the Royal Botanic Garden, Edinburgh, Scotland. 

1875 Professor William J. Beal, Amherst, Mass. 

1918 Desire Bois, Editor of La Revue Horticole, Paris, France. 

1918 Leon Chenault, Orleans, France. 

1911 W. J. Bean, Royal Botanic Gardens, Kew, England. 

1911 John Dunbar, Park Department, Rochester, N. Y. 

1887 Sir W. T. Thiselton Dyer, K. C. M. G., F. R. S., "Witcombe," 
Gloucester, England. 

1918 William C. Egan, Highland Park, 111. 

1887 H. J. Elwes, F. R. S., Colesborne, Cheltenham, England. 

1918 Bertrand H. Farr, Wyomissing, Pa. 

1893 B. E. Fernow, University of Toronto, Toronto, Ontario. 

1900 Dr. Beverly T. Galloway, Department of Agriculture, Washing- 
ton, D. C. 

1877 George Lincoln Goodale, M. D., Cambridge, Mass. 

1918 Professor N. E. Hansen, Brookings, So. Dak. 

1911 Professor U. P. Hedrick, New York Agricultural Experiment 
Station, Geneva, N. Y. 



1907 Augustine Henry, F. L. S., M. R. I. A., Professor of Forestry, 
Royal College of Science, Dublin, Ireland. 

1897 J. W. Hoffmann, Colored State University, Orangeburg, S. C. 

1919 Lt.-Col. Sir George Holford, Tetbury, Gloucestershire, England. 

1918 Charles L. Hutchinson, Chicago, 111. 

1906 Senor Don Salvador Izquierdo, Santiago, Chile. 

1918 Mrs. Francis King, Alma, Mich. 
1911 Smile Lemoine, Nancy, France. 

1919 Sir Edmund Giles Loder, Bt., Horsham, Sussex, England. 
1918 J. Horace McFarland, Harrisburg, Pa. 

1875 T. C. Maxwell, Geneva, N. Y. 

1911 Wilhelm Miller, Superintendent of Horticulture, University of 

Illinois, Urbana, Illinois. 

1898 Sir Frederick W. Moore, Curator of the Royal Botanic Gardens 

Glasnevin, Dublin, Ireland. 

1918 Dr. George T. Moore, Director of the Missouri Botanical Garden, 

St. Louis, Mo. 
1887 Sir Daniel Morris, C. M. G., D.Sc, M. A., F. L. S. 

1919 M. Seraphin Joseph Mottet, Verrieres-le-Buisson (Seine-et-Oise), 


1912 C. Harman Payne, London, England. 

1906 Sir David Prain, C. I. E., C. M. G., F. R. S., Director of the Royal 

Botanic Gardens, Kew, England 
1894 Cavaliere Enrico Ragusa, Palermo, Sicily. 
1906 Dr. Henry L. Ridley, C. M. G., F. R. S., Kew, England. 

1898 Benjamin Lincoln Robinson, Ph.D., Curator of the Gray Her- 

barium of Harvard University, Cambridge, Mass. 
1875 William Robinson, London, England. 

1899 William Salway, Superintendent of Spring Grove Cemetery, 

Cincinnati, O. 
1919 M. Eugene Schaettel, Paris, France. 
1875 Robert W. Starr, Wolfville, N. S. 

1893 Professor William Trelease, University of Illinois, Urbana, 


1918 Dr. Walter Van Fleet, Bureau of Plant Industry, U. S. Depart- 
ment of Agriculture, Washington, D. C. 

1882 H. J. Veitch, Chelsea, England. 

1912 Professor Hugo de Vries, University of Amsterdam, Amsterdam, 

1918 F. Gomer Waterer, Bagshot, Surrey, England. 

1894 William Watson, Curator of Royal Botanic Gardens, Kew, England. 

1919 J. C. Williams, Gorran, Cornwall, England. 
1906 .Miss E. Willmott, Essex, England. 

1911 E. H. Wilson, Jamaica Plain, Mass. 

1901 Professor L. Wittmack, Secretary of the Royal Prussian Horti-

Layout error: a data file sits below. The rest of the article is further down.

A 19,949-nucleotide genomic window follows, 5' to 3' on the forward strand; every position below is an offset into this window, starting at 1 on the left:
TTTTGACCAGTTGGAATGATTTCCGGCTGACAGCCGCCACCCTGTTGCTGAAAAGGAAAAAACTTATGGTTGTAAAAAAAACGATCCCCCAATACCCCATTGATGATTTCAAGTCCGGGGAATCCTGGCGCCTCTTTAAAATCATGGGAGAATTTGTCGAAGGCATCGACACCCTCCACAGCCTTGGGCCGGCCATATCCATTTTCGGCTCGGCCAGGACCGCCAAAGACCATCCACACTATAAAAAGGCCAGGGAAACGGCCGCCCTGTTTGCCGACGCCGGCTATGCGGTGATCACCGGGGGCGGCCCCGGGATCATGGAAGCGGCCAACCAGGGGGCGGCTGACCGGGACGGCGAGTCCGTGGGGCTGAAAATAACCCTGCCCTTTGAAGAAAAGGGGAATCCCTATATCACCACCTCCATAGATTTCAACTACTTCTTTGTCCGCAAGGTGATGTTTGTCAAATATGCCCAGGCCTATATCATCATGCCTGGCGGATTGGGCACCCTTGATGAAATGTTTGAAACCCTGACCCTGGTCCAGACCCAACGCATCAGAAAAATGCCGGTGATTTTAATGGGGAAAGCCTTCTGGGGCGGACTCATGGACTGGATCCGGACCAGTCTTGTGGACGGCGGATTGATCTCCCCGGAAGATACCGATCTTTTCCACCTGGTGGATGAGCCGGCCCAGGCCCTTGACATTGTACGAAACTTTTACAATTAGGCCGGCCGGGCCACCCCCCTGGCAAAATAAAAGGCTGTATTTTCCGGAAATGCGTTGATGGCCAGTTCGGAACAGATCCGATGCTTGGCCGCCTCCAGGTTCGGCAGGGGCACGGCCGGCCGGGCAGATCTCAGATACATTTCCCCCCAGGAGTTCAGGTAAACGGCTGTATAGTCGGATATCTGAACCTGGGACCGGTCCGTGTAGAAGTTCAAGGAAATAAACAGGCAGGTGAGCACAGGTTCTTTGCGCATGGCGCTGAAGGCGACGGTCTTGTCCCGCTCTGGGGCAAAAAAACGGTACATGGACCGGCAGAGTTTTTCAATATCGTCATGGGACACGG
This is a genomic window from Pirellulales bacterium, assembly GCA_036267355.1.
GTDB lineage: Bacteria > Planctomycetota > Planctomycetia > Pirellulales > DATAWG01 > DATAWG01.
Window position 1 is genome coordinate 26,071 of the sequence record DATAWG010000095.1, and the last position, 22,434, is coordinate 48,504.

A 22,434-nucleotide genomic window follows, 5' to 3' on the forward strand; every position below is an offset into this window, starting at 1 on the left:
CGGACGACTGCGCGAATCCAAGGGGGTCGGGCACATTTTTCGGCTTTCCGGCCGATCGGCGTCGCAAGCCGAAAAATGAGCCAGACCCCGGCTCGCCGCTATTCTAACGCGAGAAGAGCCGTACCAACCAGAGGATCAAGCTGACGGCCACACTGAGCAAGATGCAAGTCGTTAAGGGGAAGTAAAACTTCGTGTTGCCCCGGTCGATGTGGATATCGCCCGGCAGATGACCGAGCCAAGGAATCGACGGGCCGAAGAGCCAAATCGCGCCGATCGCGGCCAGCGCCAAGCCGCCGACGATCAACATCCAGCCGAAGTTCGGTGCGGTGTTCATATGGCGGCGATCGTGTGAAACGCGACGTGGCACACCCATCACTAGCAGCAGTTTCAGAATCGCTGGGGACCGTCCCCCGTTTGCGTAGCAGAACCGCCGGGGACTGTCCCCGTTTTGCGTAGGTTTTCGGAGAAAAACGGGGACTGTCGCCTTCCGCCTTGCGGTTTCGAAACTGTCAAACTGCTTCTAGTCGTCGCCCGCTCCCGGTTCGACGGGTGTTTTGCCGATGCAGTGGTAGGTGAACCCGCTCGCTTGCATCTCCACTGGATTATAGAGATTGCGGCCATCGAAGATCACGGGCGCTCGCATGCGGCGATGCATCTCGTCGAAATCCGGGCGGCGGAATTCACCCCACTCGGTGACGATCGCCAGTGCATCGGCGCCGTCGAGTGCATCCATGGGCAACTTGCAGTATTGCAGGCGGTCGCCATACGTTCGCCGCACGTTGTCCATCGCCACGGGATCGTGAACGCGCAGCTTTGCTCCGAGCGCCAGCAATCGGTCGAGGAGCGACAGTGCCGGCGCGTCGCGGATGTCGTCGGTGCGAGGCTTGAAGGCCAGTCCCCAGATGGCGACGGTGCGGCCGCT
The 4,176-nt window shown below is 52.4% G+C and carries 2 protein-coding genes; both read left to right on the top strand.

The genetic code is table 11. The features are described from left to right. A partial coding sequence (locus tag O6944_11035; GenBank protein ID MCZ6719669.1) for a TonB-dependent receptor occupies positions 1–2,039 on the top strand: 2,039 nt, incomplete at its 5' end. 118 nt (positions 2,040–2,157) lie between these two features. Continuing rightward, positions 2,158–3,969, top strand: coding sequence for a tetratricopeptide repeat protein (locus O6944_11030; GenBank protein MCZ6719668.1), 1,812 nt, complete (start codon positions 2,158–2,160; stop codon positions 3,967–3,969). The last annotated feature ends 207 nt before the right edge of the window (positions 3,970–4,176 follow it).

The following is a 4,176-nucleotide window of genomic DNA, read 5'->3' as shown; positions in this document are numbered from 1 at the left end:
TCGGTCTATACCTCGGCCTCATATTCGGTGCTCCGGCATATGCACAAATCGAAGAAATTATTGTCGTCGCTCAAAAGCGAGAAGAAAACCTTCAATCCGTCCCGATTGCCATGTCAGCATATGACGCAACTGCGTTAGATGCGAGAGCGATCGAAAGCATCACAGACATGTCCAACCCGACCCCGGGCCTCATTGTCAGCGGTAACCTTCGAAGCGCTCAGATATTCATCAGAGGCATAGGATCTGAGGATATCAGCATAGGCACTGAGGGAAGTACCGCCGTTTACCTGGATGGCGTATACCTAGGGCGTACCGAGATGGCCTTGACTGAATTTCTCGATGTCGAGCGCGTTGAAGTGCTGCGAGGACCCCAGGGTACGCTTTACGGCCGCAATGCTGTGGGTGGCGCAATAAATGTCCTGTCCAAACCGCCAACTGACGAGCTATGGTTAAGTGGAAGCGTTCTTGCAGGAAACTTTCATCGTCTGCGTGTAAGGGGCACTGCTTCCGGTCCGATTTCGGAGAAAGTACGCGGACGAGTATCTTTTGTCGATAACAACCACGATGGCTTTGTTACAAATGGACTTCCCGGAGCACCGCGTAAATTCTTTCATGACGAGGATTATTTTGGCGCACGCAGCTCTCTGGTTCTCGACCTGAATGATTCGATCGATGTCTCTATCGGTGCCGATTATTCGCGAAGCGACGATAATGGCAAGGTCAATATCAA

cultural Society, Berlin, Prussia. 




1899 Adams, Mrs Charles Francis, 

South Lincoln. 
1907 Adams, George E., Kingston, 

R. 1. 

1897 Adams, Henry Saxton, Jamaica 


1899 Agassiz, Mrs. George R., Yar- 
mouth Port. 

1894 Allen, Hon. Charles H., Lowell. 

1916 Allen, Edward Ellis, Water- 

1905 Allen, Mrs. Sarah R., Wilming- 

1898 Allen, Thomas, Boston. 

1899 Ames, F. Lothrop, North 

1914 Ames, Mrs. F. L., North 

1899 Ames, John S., North Easton. 
1894 Ames, Oakes, North Easton. 
1899 Ames, Oliver, North Easton. 
1867 Amory, Frederic, Boston. 

1899 Anderson, Larz, Brookline. 
1911 Anderson, William, South Lan- 

1864 Andrews, Charles L., Milton. 
1871 Appleton, Hon. Francis H., 

1914 Appleton, Francis R., New 

York, N. Y. 

1913 Appleton, Henry Saltonstall, 


1914 Apthorp, Mrs. Harrison O., 


1900 Arnold, Mrs. George Francis, 

1894 Ash, John, Pomfret Centre, 

1890 Atkins, Edwin F., Belmont. 
1899 Ayer, James B., Boston. 

1912 Bache, James S., Sharon, Conn. 
1905 Backer, Clarence. A., Melrose. 
1914 Bacon, Miss E S., Jamaica. 

1905 Badger, Walter I., Cambridge. 
1902 Bailey, Robert M., Dedham. 
1902 Baker, Clifton P., Dedham. 
1901 Baker, James E., South Lincoln. 

1904 Balch, Joseph, Dedham. 
1909 Baldwin, Frank F., Ashland. 
1888 Barber, J. Wesley, Newton. 

1905 Barnard, George E., Ipswich. 

1866 Barnes, Walter S., Brookline. 

1867 Barney, Levi C, Boston. 
1917 Barrett, Mrs. William Emerson, 

West Newton. 
1897 Barry, John Marshall, Boston. 
1901 Bartlett, Miss Mary F., Boston. 

1914 Bartol, Dr. John W., Boston. 

1915 Bartsch, Hermann H., Waver- 

1901 Bates, Miss Mary D., Ipswich. 
1915 Bauernfeind, John, Medford. 
1899 Baylies, Walter C, Taunton. 
1914 Beal, Mrs. Boylston, Boston. 
1905 Beal, Thomas P., Boston. 

1891 Becker, Frederick C, Cam- 


1876 Beckford, Daniel R., Jr., Ded- 

1894 Becbe, E. Pierson, Boston. 

1890 Beebe, Franklin II.. Boston. 

1905 Bcmis, Frank B., Beverly. 

1914 Bonis, Mrs. Frank B., Beverly. 

1899 Bigelow, Albert B., Cohas.^ 



1914 Bigelow, Charles, Brookline. 
1899 Bigelow, Joseph S., Cohasset. 
1899 Bigelow, Dr. William Sturgis, 

1899 Black, George N., Manchester. 
1885 Blake, Mrs. Arthur W., Brook- 

1914 Blake, Benjamin S., Auburn- 

1897 Blake, Edward D., Boston. 

1919 Blake, Hallie C, Lexington. 

1919 Blake, Kenneth Pond, Lexing- 

1918 Blanchard, Archibald, Boston. 

1908 Blood, Eldredge H., Swamp-